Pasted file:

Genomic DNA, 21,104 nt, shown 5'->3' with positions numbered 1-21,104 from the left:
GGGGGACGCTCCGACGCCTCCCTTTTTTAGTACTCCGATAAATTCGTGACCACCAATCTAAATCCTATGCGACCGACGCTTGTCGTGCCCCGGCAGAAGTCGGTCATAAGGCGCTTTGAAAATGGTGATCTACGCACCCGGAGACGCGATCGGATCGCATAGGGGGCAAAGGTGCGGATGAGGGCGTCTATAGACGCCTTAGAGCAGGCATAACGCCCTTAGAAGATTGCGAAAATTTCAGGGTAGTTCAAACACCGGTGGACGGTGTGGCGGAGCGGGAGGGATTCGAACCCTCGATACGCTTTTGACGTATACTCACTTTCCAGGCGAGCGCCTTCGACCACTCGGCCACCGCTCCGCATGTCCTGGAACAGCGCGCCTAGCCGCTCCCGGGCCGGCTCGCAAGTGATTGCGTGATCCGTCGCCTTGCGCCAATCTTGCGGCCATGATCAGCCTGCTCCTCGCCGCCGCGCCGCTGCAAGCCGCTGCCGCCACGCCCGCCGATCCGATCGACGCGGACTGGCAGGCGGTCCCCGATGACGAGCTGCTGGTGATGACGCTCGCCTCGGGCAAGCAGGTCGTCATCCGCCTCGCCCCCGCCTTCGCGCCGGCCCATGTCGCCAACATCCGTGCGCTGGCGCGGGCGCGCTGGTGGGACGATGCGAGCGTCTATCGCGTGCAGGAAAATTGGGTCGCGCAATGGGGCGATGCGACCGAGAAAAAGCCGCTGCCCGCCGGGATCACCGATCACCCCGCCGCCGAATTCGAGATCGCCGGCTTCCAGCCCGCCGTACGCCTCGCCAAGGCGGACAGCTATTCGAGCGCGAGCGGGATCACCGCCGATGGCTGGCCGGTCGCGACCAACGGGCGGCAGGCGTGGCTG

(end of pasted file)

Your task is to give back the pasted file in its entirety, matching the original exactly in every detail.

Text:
Genomic DNA, 21,104 nt, shown 5'->3' with positions numbered 1-21,104 from the left:
GGGGGACGCTCCGACGCCTCCCTTTTTTAGTACTCCGATAAATTCGTGACCACCAATCTAAATCCTATGCGACCGACGCTTGTCGTGCCCCGGCAGAAGTCGGTCATAAGGCGCTTTGAAAATGGTGATCTACGCACCCGGAGACGCGATCGGATCGCATAGGGGGCAAAGGTGCGGATGAGGGCGTCTATAGACGCCTTAGAGCAGGCATAACGCCCTTAGAAGATTGCGAAAATTTCAGGGTAGTTCAAACACCGGTGGACGGTGTGGCGGAGCGGGAGGGATTCGAACCCTCGATACGCTTTTGACGTATACTCACTTTCCAGGCGAGCGCCTTCGACCACTCGGCCACCGCTCCGCATGTCCTGGAACAGCGCGCCTAGCCGCTCCCGGGCCGGCTCGCAAGTGATTGCGTGATCCGTCGCCTTGCGCCAATCTTGCGGCCATGATCAGCCTGCTCCTCGCCGCCGCGCCGCTGCAAGCCGCTGCCGCCACGCCCGCCGATCCGATCGACGCGGACTGGCAGGCGGTCCCCGATGACGAGCTGCTGGTGATGACGCTCGCCTCGGGCAAGCAGGTCGTCATCCGCCTCGCCCCCGCCTTCGCGCCGGCCCATGTCGCCAACATCCGTGCGCTGGCGCGGGCGCGCTGGTGGGACGATGCGAGCGTCTATCGCGTGCAGGAAAATTGGGTCGCGCAATGGGGCGATGCGACCGAGAAAAAGCCGCTGCCCGCCGGGATCACCGATCACCCCGCCGCCGAATTCGAGATCGCCGGCTTCCAGCCCGCCGTACGCCTCGCCAAGGCGGACAGCTATTCGAGCGCGAGCGGGATCACCGCCGATGGCTGGCCGGTCGCGACCAACGGGCGGCAGGCGTGGCTG